Earlier today, the Federal Open Market Committee voted to leave the Fed Funds Rate unchanged within its current target range of 0.000-0.250 percent.
The vote was 10-0 — the third straight meeting after which the FOMC vote was unanimous.
In its press release, the FOMC noted that since its March 2011 meeting, the economic recovery is proceeding “at a moderate pace” and that labor markets conditions are “improving gradually”. Household spending and business investment “continue[s] to expand” but the housing sector remains “depressed”.
Furthermore, the FOMC’s statement discussed the Federal Reserve’s dual mandate of (1) Managing inflation levels, and (2) Fostering maximum employment. The statement acknowledged recent inflation pressures on the economy, but it expects those pressures — because they’re related to oil and food prices — to be “transitory”. Unemployment remains “elevated”.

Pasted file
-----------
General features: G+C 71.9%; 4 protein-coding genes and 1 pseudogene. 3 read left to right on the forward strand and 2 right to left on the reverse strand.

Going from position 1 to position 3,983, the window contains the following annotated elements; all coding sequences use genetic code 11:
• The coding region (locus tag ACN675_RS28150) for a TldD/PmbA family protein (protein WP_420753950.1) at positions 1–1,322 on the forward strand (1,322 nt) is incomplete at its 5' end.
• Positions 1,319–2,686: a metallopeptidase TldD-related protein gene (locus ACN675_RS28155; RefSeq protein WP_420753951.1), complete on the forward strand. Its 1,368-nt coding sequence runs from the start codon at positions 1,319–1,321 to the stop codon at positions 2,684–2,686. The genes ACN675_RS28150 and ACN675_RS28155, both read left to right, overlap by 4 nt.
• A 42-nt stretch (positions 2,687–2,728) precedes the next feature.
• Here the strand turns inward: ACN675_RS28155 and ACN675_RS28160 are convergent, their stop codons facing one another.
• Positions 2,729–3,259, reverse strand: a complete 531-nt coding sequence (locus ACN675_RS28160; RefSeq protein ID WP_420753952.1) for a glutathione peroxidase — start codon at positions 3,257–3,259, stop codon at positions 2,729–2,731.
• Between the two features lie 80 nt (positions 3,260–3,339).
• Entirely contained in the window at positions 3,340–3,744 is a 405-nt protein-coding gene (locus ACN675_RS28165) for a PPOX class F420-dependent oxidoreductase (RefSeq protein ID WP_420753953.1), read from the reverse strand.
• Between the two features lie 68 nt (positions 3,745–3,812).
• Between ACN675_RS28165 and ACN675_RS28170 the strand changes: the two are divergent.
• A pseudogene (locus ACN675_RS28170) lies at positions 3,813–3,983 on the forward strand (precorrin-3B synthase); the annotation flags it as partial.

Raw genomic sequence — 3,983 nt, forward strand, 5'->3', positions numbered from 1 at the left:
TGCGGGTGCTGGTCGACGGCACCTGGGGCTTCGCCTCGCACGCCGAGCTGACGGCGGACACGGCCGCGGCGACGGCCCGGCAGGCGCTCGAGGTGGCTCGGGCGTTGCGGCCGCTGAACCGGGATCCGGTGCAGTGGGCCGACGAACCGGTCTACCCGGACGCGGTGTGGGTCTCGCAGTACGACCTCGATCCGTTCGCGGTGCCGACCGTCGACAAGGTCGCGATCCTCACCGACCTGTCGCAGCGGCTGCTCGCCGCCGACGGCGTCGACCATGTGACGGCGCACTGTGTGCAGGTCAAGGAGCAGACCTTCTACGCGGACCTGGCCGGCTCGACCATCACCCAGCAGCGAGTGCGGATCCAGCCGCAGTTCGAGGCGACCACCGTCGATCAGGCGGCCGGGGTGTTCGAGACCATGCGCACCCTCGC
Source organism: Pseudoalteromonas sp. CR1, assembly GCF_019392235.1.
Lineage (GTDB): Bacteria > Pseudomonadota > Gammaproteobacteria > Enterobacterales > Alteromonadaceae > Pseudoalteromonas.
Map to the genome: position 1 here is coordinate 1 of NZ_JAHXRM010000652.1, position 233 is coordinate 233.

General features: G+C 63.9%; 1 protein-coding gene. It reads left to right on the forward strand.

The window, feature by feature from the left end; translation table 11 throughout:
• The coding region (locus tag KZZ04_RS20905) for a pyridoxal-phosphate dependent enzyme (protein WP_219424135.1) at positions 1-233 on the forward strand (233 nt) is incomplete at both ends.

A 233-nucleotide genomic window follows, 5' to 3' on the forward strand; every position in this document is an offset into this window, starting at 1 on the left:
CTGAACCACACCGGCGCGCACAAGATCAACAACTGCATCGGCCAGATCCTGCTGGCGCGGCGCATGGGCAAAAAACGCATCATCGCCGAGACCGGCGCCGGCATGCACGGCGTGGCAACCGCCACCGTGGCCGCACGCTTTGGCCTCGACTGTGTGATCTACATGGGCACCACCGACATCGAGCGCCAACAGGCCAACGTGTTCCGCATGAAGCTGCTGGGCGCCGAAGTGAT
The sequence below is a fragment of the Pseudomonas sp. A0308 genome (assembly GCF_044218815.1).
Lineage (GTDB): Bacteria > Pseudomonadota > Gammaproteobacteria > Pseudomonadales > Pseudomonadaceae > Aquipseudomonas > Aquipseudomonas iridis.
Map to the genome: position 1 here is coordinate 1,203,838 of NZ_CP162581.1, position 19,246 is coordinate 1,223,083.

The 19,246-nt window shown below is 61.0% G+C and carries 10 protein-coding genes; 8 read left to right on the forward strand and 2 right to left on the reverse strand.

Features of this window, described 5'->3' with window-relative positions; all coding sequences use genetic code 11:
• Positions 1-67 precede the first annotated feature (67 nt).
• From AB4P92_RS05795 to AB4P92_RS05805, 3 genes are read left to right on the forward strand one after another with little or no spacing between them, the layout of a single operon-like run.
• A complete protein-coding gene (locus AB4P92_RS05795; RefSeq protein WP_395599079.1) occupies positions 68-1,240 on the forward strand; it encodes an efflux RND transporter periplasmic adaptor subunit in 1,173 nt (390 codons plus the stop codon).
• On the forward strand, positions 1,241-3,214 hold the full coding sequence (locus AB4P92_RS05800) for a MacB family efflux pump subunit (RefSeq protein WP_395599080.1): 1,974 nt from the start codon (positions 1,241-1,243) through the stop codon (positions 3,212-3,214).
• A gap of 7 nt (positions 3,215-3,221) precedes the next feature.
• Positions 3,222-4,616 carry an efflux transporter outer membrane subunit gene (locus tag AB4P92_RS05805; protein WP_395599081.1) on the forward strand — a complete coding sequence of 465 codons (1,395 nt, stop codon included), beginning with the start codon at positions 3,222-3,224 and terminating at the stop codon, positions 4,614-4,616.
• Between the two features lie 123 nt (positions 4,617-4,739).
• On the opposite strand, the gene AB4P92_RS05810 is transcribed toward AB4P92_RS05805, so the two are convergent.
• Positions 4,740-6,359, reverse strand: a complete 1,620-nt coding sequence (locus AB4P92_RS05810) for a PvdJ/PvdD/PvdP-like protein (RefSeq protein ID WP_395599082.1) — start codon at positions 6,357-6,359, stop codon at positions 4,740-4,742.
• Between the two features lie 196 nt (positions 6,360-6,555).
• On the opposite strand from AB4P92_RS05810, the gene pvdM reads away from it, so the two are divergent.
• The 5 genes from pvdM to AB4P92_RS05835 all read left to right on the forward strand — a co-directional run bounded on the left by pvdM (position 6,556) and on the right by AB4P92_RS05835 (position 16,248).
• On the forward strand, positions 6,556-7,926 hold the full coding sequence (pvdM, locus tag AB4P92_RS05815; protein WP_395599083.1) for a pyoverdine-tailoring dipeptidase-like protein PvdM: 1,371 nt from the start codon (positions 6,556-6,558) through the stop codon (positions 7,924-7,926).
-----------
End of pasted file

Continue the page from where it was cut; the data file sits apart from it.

The FOMC statement also re-affirms the group’s plan to keep the Fed Funds Rate near zero percent “for an extended period” of time, and to keep its $600 billion bond market support package — more commonly called “QE2” — intact.
The statement’s verbiage suggests that a third support package may be created after QE2 ends in June 2011, depending on the needs of the economy.
Mortgage market reaction to the FOMC statement has been positive thus far. Mortgage rates are unchanged, but leaning lower. And, as always, market sentiment could shift quickly. If you like today’s mortgage rates, consider locking in.
The FOMC’s next scheduled meeting is a 2-day event, June 20-21 2011.